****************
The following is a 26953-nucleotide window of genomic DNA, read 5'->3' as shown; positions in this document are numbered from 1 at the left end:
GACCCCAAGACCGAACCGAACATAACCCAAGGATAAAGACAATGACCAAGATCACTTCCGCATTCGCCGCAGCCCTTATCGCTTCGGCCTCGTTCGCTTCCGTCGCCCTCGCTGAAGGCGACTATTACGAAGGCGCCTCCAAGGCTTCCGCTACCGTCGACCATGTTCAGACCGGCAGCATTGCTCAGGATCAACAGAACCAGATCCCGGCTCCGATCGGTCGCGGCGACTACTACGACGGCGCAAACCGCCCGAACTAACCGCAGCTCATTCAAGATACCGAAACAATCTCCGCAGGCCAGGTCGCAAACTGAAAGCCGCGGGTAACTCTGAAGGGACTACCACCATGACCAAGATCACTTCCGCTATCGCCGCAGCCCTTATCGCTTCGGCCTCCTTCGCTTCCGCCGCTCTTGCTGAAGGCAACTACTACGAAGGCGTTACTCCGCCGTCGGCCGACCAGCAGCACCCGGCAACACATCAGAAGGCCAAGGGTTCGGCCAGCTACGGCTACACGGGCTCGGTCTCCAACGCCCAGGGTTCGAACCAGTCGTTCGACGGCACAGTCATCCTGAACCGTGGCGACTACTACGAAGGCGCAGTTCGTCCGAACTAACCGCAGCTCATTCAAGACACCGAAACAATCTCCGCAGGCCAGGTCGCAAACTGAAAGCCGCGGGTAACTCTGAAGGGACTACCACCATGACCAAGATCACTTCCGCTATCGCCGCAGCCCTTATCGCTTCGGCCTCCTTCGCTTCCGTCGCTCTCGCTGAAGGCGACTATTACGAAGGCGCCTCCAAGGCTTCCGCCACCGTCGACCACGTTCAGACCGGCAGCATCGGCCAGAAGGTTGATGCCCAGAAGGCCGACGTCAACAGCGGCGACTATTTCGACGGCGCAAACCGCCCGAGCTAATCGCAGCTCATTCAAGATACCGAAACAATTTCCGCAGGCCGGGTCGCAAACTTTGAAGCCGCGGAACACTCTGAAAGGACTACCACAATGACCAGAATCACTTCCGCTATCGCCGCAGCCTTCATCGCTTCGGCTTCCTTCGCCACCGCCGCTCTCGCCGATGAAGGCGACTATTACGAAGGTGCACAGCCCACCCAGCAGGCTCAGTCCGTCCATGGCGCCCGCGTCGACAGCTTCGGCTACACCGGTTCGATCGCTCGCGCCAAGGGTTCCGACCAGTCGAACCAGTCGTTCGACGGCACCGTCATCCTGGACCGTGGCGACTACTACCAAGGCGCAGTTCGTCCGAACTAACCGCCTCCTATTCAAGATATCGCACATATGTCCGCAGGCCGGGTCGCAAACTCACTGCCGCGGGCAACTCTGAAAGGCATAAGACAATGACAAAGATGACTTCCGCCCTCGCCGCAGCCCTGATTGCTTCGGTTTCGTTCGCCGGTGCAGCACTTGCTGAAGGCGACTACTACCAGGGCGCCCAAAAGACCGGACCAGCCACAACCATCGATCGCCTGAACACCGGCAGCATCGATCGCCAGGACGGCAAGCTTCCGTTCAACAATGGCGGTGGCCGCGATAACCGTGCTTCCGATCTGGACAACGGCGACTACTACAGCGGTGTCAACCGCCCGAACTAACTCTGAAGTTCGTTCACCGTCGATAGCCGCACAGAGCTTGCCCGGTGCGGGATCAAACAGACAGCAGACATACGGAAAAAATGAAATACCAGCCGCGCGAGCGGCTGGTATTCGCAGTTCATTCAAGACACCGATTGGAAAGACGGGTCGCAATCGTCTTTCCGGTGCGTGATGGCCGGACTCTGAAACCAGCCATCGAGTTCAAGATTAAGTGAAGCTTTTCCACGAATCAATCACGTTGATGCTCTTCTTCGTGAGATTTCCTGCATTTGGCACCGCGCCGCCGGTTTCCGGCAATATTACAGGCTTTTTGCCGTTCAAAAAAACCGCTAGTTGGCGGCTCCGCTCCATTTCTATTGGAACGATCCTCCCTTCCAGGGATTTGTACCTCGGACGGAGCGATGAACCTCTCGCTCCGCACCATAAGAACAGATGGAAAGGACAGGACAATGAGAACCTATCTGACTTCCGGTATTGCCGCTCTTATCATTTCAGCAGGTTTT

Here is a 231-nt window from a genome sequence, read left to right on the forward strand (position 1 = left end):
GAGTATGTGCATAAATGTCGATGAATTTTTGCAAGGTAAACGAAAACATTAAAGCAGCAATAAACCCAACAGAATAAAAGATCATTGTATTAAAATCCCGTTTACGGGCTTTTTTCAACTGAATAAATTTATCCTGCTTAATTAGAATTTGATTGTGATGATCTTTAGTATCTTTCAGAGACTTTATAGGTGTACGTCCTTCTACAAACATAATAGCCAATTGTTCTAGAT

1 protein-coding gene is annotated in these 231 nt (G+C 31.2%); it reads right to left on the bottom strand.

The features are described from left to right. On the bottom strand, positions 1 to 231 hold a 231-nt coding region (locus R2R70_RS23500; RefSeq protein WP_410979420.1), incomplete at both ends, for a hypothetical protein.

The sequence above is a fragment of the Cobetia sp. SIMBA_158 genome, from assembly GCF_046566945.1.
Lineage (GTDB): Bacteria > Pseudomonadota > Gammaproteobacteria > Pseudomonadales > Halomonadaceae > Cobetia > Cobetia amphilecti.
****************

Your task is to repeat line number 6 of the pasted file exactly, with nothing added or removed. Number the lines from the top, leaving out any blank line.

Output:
The features are described from left to right. On the bottom strand, positions 1 to 231 hold a 231-nt coding region (locus R2R70_RS23500; RefSeq protein WP_410979420.1), incomplete at both ends, for a hypothetical protein.